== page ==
Photo by Casey Gomez

On Friday, Sept. 22, a gathering was held in the area between the Ferst Center and Smithgall building to discuss topics related to the death of Scout Schultz.

It had been anticipated that the assembly would prove violent after the Antifa Atlanta group posted about it on its Facebook page. Smithgall itself was closed to all starting at noon Friday.

Yet, there no physical violence of the vein that was seen during the riots of Monday, Sept. 18. Instead, a number of speakers expressed their feelings and views on a range of issues, including Schultz’s passing, the response of the Tech community and GTPD.

One individual, initially using a megaphone to address the crowd, made his thoughts known.

“First, let’s all take a quick ten seconds of silence to remember Scout,” he said. “Nothing they will do, nothing they can say, nothing they can give us will ever bring back Scout again.”

“I’ve seen how, in this past week, I’ve had to deal with the loss of my friend,” the individual continued. “They silence us when people hang banners from the residence halls that say ‘Thank you GTPD for what you did.’ How can we read that and not see that [this] is thanking them for killing our friend?”

“F*** antifa for creating this division,” said a passerby.

“F*** you, sh*thead,” said another in the crowd in response.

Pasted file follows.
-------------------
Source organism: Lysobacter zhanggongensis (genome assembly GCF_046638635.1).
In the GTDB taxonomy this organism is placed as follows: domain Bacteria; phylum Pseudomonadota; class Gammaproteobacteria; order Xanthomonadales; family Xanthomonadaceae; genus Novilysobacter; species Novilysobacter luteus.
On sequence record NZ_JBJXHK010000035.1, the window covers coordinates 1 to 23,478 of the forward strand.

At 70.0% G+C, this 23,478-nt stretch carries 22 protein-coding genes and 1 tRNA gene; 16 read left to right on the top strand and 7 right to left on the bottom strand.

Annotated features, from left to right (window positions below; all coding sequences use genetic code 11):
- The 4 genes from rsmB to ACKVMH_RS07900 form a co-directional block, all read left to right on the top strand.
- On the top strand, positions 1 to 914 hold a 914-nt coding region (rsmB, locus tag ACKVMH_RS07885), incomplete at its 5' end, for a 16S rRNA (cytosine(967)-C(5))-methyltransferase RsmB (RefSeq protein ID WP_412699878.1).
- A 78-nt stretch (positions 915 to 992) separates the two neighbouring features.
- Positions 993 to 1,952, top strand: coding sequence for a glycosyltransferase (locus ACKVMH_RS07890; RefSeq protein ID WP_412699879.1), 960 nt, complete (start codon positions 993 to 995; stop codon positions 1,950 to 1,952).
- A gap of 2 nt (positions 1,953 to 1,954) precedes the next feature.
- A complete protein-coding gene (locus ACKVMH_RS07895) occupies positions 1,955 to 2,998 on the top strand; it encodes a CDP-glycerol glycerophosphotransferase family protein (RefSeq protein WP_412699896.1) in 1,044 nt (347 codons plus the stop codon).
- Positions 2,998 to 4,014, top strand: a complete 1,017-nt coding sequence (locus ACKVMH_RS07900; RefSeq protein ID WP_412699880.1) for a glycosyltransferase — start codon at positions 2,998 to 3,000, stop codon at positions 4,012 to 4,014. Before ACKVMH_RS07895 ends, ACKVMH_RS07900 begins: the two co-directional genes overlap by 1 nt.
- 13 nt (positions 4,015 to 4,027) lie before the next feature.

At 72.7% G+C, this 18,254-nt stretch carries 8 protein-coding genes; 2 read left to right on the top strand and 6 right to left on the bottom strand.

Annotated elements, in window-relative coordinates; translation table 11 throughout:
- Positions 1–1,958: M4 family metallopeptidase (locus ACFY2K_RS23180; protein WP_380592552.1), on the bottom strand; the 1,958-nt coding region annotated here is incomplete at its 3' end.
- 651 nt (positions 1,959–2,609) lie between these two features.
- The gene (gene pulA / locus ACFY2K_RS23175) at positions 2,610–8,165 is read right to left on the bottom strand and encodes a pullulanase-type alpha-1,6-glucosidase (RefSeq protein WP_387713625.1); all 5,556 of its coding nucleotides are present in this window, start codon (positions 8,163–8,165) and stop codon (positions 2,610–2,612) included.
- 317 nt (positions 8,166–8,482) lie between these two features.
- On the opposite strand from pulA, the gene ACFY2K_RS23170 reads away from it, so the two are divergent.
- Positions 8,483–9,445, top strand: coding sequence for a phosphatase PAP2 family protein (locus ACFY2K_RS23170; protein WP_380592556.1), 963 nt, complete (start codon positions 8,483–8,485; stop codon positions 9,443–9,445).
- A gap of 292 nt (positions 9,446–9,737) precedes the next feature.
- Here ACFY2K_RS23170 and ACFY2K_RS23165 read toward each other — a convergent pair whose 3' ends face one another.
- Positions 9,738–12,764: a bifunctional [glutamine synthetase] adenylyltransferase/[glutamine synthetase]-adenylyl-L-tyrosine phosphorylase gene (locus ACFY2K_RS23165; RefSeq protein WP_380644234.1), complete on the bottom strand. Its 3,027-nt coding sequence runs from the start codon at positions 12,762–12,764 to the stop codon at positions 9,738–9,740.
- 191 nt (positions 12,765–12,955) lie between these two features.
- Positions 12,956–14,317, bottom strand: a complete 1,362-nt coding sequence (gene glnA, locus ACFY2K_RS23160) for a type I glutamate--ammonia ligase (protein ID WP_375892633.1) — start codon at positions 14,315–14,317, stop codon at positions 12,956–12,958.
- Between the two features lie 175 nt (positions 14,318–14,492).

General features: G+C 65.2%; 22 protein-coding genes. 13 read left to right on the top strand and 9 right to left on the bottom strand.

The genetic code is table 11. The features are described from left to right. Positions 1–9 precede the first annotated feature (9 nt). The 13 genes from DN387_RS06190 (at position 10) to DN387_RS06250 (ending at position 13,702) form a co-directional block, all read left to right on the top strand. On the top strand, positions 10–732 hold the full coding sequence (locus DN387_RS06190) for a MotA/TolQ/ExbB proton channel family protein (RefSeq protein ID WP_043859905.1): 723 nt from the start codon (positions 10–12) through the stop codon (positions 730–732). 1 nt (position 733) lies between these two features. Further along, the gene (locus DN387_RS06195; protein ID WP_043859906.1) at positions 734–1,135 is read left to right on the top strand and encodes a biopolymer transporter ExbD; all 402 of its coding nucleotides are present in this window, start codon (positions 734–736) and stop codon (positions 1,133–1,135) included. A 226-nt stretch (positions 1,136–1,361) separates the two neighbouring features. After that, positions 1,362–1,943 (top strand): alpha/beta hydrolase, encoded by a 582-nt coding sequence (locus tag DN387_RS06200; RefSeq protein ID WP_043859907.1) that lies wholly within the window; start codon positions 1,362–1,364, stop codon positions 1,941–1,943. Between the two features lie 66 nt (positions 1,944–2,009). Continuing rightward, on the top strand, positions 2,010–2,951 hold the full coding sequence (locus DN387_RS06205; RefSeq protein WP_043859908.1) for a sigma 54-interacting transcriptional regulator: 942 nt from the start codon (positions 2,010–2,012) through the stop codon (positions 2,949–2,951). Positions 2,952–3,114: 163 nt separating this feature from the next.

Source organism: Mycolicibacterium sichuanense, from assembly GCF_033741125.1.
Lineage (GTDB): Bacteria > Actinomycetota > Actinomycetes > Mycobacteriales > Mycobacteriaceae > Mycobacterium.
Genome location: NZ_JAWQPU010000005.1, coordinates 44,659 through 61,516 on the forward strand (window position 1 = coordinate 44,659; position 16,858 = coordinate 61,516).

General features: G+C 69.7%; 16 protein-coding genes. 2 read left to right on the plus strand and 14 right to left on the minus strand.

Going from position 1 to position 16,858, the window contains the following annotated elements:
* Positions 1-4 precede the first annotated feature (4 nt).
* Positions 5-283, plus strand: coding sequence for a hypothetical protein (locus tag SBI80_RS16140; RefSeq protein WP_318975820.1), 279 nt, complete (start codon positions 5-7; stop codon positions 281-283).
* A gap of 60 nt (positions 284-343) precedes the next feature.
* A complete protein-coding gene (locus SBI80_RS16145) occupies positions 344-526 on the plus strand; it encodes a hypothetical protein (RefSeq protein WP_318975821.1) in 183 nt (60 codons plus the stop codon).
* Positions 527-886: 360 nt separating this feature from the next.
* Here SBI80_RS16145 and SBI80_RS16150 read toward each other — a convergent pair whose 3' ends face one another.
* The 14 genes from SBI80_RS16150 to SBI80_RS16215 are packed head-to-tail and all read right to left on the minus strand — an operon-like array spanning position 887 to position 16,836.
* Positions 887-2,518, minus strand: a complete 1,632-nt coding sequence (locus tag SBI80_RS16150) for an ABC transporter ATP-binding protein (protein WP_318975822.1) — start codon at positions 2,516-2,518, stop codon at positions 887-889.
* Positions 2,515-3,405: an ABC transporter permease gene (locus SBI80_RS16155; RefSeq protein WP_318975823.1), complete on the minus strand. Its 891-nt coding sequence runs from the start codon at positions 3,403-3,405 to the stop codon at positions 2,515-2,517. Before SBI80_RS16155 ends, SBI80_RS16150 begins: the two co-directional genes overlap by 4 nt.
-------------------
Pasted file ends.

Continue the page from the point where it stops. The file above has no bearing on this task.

Other individuals began to speak as well.

“I feel like you’re not being silenced … I’m sorry but GTPD is keeping us safe,” said one.

His words were met with a mix of applause, boos and jeers.

“Just kind of a question for the broader crowd, does this guy over here [referring to the first speaker] threaten you?” asked another individual, this time from within the inner crowd. “Because he doesn’t threaten me. All I see is a man grieving for a friend he’s lost, clearly trying to get his voice heard out here, and I feel like people are treating this as some kind of threat to student safety.”

Applause broke out from the crowd.

“So there’s this weird idea going on, that, if you love somebody, you don’t hold them accountable, right?” began another individual. “You can love GTPD, and you can think that they should have handled the situation differently … Stop with the ‘oh it’s either you loved Scout or you love GTPD,’ right? Because you can feel safe around your college police department and admit that they have work to do, right? Loving somebody does not mean not holding them accountable for what they do, and you need to stop with that, because it’s dishonest.”

After a few more individuals spoke on related topics, the inner segment of the crowd broke away, and walked towards Tech green.